A "MIRACLE" bowel cancer survivor and former Worcester schoolteacher says she is under no illusion that cancer patients have been neglected during the pandemic.

The one-year survival rate for bowel cancer patients in Herefordshire and Worcestershire has improved according to the latest figures.

But Bowel Cancer UK has warned that survival levels across England could drop to those of a decade ago as a result of disruption during the pandemic, which has had "devastating consequences" for some patients.

Barbara Moss of Worcester was given just three months to live and began to plan her funeral when diagnosed with bowel cancer in November 2006. However, Mrs Moss has now been cancer free for the last 12 years, defying medical experts to survive and thrive against the odds.

She has now dedicated her life to raising awareness of Bowel Cancer, advocating for patients and trying to find a cure.

She said of the recent figures: "The fact that survivorship has increased is really very welcomed, however we know very well it would have been considerably higher had screening and consultations not been stopped or delayed.

“Some patients were frightened to go to hospitals for such things, I do not believe there was enough done to separate those with serious illnesses in hospital and those with Covid-19 and that’s something that needs to be looked at in the future.

“Patients should never again have to be neglected like they were.”

Public Health England figures show adults aged between 15 and 99 in the NHS Herefordshire and Worcestershire CCG area had an 82.7% chance of surviving for one year following a bowel cancer diagnosis in 2018 – the most recent year available.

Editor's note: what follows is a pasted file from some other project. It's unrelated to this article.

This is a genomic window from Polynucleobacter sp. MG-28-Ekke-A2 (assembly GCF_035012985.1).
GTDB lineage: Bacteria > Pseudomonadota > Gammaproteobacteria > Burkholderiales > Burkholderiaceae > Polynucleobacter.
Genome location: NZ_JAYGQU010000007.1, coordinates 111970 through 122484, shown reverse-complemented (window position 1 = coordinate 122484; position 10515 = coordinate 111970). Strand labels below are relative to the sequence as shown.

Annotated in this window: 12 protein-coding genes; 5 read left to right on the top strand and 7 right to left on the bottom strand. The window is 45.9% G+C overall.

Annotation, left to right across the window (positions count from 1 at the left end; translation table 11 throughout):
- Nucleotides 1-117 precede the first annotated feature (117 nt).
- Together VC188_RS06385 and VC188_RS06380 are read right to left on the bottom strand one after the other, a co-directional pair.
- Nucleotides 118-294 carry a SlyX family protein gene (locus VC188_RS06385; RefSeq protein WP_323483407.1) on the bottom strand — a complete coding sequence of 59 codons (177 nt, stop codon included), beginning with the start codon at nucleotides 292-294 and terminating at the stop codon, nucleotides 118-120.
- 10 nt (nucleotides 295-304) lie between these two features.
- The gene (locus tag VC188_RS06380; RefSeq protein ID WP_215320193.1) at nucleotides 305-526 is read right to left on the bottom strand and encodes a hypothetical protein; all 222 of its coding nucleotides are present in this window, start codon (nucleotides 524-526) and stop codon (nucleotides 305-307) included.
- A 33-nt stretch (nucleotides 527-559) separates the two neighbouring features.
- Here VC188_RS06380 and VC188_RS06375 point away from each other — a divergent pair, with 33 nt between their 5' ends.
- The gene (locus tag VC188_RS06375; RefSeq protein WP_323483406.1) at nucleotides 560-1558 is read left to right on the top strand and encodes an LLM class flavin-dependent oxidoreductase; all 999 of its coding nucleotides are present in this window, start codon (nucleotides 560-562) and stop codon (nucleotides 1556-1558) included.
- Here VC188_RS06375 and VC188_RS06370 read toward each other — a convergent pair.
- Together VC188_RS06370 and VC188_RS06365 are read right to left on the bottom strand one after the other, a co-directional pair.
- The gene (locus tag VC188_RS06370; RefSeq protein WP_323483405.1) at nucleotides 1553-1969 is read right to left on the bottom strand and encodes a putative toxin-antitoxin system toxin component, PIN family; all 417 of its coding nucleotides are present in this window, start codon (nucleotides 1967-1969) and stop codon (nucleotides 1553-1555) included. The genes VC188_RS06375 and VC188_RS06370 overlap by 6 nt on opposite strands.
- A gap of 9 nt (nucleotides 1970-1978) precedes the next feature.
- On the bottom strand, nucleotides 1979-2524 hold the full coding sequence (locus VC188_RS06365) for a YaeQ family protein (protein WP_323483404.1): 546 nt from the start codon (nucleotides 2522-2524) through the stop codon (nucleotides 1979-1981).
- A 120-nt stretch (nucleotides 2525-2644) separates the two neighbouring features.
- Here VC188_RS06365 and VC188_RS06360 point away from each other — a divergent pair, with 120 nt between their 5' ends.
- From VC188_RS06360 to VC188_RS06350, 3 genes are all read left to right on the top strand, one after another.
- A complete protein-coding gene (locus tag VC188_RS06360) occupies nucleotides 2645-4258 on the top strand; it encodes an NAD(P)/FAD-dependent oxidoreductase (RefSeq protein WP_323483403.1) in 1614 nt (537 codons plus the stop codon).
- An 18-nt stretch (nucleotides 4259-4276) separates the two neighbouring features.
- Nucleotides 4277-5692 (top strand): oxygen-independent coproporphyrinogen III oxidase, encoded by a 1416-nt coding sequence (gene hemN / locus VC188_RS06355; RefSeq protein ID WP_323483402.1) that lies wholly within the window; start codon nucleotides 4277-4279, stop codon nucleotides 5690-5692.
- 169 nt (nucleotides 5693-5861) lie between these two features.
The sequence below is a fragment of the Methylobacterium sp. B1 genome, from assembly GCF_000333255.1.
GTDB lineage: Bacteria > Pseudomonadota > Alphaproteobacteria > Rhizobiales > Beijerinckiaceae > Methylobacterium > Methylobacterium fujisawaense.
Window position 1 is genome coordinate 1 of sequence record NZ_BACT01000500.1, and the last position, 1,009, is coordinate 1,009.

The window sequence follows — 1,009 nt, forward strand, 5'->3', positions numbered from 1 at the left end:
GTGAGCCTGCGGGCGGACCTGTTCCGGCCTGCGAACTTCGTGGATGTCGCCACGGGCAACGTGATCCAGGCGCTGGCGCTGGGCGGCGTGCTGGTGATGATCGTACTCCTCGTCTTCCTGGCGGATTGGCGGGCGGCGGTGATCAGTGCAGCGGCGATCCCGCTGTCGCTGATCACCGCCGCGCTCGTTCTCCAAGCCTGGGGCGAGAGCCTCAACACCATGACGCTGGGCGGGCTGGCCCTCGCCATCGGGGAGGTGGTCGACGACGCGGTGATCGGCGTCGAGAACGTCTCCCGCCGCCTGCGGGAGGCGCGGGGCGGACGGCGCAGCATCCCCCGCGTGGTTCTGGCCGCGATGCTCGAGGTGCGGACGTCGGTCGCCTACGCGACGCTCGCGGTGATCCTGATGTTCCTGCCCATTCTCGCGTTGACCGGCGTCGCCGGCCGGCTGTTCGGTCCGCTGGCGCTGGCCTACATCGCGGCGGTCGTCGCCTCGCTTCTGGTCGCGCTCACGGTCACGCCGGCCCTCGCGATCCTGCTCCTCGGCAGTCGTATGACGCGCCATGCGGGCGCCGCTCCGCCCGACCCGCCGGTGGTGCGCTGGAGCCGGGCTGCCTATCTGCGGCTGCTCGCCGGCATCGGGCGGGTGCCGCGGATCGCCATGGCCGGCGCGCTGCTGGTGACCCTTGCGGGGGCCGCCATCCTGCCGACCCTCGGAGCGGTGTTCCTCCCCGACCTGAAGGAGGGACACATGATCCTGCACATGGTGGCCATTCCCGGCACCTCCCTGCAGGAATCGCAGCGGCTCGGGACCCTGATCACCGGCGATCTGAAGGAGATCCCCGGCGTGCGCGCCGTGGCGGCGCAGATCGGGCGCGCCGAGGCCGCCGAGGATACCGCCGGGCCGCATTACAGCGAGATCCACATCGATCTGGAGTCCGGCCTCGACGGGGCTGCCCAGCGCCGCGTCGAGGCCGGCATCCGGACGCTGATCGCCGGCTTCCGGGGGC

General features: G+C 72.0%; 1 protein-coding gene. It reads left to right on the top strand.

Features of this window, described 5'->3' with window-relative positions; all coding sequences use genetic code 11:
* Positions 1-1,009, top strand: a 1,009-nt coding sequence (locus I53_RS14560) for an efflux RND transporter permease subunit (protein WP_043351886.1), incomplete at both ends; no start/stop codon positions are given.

This was up slightly from 82.6% the year before, and a vast improvement on 73.7% in 2003, when such records began.

Herefordshire and Worcestershire patients have survival rates higher than the 80.7% average across England.

Chief executive of Bowl Cancer UK, Genevieve Edwards, said the disease is treatable and curable if diagnosed early, but almost half a million people in England are still waiting for a test to confirm if they have it.

She said: "Delays like this can lead to poorer outcomes for bowel cancer patients and potentially cost lives.

"The Government must increase endoscopy capacity in the NHS by providing urgent multi-year investment to grow its workforce, provide new equipment and improve pathways to bring waiting times under control, which will ultimately save more lives.

"We know that NHS staff continue to work incredibly hard to keep cancer services going, but the severe disruption over the last 12 months has led to many people having their treatment delayed or cancelled, sometimes with devastating consequences."

Bowel Cancer Awareness Month, in April, is an annual campaign to increase the public's understanding of the UK’s second biggest cancer killer.